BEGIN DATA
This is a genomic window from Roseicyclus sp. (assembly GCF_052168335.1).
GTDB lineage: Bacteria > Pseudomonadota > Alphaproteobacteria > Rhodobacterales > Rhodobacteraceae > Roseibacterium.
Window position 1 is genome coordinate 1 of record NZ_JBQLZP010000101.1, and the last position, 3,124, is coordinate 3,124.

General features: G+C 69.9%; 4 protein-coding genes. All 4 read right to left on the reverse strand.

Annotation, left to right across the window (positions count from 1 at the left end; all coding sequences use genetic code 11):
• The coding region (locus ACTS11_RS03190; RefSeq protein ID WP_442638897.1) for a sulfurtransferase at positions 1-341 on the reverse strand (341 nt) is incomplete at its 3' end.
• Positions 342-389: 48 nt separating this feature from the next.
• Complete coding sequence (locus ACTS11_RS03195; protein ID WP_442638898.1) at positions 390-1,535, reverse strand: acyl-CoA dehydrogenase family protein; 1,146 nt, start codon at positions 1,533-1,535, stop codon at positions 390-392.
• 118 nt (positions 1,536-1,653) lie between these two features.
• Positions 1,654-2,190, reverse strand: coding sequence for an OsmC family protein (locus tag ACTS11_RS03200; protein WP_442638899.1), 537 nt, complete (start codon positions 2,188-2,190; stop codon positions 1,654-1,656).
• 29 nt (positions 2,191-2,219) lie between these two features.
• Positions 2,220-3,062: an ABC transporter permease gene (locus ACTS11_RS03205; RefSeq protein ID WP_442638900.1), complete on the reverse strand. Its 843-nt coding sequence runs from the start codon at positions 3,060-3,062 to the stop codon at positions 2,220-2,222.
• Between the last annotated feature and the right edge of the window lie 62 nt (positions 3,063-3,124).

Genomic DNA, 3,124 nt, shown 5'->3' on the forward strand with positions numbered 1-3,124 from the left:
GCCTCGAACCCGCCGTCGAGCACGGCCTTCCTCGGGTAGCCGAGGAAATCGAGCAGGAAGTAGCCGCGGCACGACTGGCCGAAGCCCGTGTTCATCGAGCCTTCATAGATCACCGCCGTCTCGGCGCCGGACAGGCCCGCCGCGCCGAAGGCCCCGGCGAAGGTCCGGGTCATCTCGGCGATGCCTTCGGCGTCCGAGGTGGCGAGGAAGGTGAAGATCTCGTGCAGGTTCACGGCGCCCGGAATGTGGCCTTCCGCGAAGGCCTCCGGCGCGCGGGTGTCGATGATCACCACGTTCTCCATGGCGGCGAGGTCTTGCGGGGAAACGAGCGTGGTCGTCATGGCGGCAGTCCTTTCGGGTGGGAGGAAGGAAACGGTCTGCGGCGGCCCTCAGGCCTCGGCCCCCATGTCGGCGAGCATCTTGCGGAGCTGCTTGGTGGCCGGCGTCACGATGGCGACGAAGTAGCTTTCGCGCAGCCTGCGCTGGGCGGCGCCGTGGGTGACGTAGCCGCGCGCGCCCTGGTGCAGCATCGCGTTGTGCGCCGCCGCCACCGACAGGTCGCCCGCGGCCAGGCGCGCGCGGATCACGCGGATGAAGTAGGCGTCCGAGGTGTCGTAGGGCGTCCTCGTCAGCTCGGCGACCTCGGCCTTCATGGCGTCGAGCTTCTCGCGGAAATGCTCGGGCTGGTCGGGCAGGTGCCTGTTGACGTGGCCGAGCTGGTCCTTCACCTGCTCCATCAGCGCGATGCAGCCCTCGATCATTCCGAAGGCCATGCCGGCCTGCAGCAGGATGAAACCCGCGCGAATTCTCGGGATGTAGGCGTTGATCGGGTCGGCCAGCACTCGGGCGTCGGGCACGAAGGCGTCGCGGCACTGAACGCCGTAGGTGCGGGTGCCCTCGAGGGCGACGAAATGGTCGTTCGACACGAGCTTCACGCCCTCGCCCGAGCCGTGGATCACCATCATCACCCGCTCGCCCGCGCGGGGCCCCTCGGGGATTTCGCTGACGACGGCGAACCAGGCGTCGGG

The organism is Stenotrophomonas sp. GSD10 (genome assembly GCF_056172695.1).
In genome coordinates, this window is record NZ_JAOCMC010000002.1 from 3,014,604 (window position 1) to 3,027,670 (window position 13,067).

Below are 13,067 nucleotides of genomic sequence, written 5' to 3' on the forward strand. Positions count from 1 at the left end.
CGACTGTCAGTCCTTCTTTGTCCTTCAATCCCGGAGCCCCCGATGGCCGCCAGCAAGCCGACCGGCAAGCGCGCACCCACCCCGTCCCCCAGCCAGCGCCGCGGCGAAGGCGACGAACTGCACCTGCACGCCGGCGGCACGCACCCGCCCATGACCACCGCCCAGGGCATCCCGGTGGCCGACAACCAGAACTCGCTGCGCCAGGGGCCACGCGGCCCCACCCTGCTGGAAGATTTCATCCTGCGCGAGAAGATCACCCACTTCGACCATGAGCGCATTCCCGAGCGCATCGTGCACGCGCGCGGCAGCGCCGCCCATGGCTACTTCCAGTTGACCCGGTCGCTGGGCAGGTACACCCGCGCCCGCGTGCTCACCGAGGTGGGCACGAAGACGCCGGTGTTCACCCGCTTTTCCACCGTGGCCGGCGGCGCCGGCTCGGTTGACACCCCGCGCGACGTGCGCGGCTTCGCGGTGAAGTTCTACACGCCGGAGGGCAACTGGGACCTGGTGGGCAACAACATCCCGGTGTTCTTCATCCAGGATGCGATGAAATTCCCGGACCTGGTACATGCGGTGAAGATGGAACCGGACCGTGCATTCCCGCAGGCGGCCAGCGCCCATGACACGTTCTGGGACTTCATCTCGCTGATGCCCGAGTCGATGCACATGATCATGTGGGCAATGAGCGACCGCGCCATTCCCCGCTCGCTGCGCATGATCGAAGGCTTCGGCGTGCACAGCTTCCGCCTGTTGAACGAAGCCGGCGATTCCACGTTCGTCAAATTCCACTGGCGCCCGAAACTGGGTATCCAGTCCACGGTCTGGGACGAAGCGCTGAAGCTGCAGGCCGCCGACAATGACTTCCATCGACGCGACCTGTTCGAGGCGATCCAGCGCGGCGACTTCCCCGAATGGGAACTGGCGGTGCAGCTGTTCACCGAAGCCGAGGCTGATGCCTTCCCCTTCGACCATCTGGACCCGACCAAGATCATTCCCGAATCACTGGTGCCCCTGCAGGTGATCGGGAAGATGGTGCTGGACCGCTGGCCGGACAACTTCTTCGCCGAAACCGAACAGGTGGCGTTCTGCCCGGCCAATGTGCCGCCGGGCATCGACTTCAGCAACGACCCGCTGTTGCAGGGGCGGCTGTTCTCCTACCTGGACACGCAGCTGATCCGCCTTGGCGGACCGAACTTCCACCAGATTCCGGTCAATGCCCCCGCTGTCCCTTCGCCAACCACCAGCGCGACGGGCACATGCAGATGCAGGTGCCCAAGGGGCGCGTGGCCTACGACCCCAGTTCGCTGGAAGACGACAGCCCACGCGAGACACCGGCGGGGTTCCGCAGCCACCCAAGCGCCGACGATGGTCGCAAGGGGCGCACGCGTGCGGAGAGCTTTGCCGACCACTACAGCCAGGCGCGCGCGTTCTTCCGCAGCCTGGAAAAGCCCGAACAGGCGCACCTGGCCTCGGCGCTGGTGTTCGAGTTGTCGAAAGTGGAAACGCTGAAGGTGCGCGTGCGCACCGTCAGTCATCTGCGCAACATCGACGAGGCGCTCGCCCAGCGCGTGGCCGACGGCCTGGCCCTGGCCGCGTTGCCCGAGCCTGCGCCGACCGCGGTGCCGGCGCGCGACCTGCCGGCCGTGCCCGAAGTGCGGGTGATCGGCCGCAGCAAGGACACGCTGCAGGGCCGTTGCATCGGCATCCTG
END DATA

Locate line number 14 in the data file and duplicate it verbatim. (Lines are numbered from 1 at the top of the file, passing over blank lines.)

Genomic DNA, 3,124 nt, shown 5'->3' on the forward strand with positions numbered 1-3,124 from the left: